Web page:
Yes, Formica is a wonderful thing. Wish I could afford to get the kitchen counters redone--stuff's been there since 1963 and the little gold flecks have worn away in places :) 'Course, that would make the cabinets look REALLY shabby and the floor would have to be redone and the 1963 coppertone built-ins. . . Never mind.

-- Anonymous, January 10, 2002

It wasn't the grapes that attracted me (still closing my eyes as I pass through the diningroom, so still not sure), it was the color, a pale blue.

I also became really annoyed at the effort of washing and occasionally ironing the table cloth on the butcherblock kitchen table. Problem was that so much stuff, including a microwave had to be removed to get at the table cloth, and lots more effort to put it back on. Now it's just bare table.

-- Anonymous, January 10, 2002

Git, if you have a big table, you can have the extra one I bought. I don't know what I was thinking. It's huge. Off-white. My gift to you. >;)

-- Anonymous, January 10, 2002

Helen, that's awfully kind of you. But I was thinking. Sweetie tends to be messy, you know, like that kid in the Peanuts cartoon with the cloud of dust over his head? And he likes peanut butter and butter sandwiches. (Don't ask me, it's a West Texas thing, I think). So how would I get midnight-snack peanut butter out of the lacy bits when it's been sitting overnight and has crusted over? Please don't tell me to take it up and fold it after every use, it's all I can do to get the dirty dishes off the table after a meal. No added responsibilities!

Nah, you hang on to that cloth. You know how it is. The minute it goes in the mail, you'll rip the other one and kick yerself.

-- Anonymous, January 10, 2002

We didn't have a table cloth to go with the blue color that became the kitchen, but I found a sheet that looked okay, so we use that. Course you can't really see it on the table, but it's there. We don't know where the sheet came from, either.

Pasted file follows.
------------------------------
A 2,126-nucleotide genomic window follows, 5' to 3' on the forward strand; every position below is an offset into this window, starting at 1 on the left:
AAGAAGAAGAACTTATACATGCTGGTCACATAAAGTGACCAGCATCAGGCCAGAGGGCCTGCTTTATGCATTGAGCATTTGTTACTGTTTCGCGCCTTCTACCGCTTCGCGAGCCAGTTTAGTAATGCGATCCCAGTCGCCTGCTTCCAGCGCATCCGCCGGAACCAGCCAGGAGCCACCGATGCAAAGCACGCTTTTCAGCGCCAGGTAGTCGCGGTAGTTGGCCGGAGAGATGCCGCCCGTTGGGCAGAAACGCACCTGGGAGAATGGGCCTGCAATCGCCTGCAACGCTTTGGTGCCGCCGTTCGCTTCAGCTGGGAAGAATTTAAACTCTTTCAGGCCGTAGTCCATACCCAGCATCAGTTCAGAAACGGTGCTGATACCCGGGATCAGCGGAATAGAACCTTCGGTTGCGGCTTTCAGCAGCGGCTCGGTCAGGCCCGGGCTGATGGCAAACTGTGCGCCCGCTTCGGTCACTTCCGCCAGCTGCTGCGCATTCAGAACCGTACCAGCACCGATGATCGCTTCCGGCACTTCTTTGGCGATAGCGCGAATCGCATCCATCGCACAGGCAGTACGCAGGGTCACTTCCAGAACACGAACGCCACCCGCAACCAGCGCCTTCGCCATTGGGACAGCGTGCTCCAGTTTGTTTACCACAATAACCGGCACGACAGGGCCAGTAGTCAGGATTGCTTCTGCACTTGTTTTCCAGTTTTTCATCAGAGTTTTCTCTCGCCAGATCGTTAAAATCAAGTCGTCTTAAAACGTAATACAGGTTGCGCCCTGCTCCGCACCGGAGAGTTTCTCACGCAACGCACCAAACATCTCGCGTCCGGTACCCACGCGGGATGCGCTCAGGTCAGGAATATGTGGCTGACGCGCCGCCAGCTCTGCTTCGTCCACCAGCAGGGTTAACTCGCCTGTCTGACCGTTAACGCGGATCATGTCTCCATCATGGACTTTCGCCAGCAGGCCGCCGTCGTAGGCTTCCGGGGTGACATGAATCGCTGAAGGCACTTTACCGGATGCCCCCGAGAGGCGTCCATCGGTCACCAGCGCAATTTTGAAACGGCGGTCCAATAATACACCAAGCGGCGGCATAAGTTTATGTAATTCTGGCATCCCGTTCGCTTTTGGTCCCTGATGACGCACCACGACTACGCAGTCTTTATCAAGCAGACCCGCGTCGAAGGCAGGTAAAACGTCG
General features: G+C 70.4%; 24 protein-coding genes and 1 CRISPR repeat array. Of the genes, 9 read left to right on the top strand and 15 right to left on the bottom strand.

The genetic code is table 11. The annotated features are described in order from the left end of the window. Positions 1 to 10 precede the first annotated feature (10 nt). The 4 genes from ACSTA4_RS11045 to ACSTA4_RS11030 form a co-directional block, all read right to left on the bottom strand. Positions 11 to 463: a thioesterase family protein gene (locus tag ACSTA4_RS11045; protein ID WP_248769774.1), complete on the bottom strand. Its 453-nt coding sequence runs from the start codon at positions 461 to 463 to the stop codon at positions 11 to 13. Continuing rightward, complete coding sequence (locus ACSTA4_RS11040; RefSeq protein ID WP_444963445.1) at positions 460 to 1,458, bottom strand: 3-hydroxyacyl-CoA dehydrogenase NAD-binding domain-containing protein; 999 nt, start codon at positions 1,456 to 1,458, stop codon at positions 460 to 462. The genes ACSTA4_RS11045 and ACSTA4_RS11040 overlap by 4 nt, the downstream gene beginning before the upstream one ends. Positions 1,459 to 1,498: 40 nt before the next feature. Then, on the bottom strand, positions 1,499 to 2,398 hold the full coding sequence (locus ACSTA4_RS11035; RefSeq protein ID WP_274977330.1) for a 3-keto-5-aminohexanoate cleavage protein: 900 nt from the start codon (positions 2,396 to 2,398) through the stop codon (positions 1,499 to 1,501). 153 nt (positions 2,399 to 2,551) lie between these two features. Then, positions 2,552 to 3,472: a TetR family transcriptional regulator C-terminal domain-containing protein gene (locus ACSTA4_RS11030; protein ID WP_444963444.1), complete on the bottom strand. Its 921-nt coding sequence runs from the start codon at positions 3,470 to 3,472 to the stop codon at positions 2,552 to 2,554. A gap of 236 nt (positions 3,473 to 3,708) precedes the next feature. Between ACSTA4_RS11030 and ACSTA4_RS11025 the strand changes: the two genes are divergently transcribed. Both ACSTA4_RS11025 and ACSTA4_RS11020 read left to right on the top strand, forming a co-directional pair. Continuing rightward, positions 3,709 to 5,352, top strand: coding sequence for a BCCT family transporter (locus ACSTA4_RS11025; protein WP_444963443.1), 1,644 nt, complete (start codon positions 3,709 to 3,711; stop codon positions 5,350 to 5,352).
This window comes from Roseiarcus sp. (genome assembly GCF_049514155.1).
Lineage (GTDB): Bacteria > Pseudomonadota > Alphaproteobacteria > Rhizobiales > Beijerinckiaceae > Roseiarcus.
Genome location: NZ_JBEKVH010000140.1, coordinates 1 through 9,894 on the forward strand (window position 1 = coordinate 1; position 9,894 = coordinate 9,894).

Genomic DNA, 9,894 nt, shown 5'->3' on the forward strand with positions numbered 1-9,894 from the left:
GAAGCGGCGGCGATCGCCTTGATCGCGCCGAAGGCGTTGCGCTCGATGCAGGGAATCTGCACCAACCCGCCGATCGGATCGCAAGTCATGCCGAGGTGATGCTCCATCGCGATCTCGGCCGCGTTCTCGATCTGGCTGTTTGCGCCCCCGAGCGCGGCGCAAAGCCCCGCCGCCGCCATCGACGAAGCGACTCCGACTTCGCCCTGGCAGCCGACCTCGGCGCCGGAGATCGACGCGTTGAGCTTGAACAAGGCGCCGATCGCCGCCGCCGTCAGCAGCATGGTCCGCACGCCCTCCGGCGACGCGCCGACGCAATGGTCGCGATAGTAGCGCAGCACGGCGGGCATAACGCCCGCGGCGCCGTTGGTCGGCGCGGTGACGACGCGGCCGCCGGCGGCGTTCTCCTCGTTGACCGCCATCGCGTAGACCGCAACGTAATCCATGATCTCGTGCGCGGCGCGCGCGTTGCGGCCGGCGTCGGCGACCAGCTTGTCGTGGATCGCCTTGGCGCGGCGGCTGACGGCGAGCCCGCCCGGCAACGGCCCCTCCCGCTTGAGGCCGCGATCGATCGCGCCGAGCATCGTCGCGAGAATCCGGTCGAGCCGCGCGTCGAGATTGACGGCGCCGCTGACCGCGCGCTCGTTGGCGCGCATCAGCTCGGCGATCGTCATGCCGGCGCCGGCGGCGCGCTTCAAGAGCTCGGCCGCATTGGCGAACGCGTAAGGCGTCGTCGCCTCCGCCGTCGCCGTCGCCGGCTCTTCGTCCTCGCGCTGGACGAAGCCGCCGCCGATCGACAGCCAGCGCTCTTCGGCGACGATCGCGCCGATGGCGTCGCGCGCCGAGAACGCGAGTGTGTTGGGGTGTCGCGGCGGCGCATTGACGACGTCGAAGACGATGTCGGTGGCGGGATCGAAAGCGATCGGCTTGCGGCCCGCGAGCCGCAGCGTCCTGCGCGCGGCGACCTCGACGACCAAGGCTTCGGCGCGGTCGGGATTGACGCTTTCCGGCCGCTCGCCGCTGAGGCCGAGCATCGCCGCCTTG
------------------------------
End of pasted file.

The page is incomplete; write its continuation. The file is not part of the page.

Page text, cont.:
-- Anonymous, January 10, 2002

Light the candles so you can see where it came from, lol!

-- Anonymous, January 10, 2002

Yup, grapes, definitely grapes.

-- Anonymous, January 11, 2002

Oh no, I never would have believed it of you! Are you SURE? Helen, send that tablecloth to Brooks!

-- Anonymous, January 11, 2002

Poor Brooks. All this time it was grapes.


-- Anonymous, January 11, 2002

Yeah, watch her carefully--she's a graper!

-- Anonymous, January 11, 2002

I shall send it to Brooks at once! (Does plastic melt when irradiated?)

-- Anonymous, January 11, 2002

actually, I think it explodes.

-- Anonymous, January 11, 2002

helen, it will never get here. I have a dyslectic mailman (or one with a grudge, not sure). He'll give it to someone across town. Do you really want to do that to a stranger?

-- Anonymous, January 12, 2002

Oh you still have that guy? The one who throws mail in the bushes?

-- Anonymous, January 12, 2002

I don't think I have the bush thrower, although mother is pretty good about dropping them in the bushes, but usually only in the winter when I won't notice.

-- Anonymous, January 12, 2002

Oh, it's your mom. Must be those grapes, lol!

-- Anonymous, January 13, 2002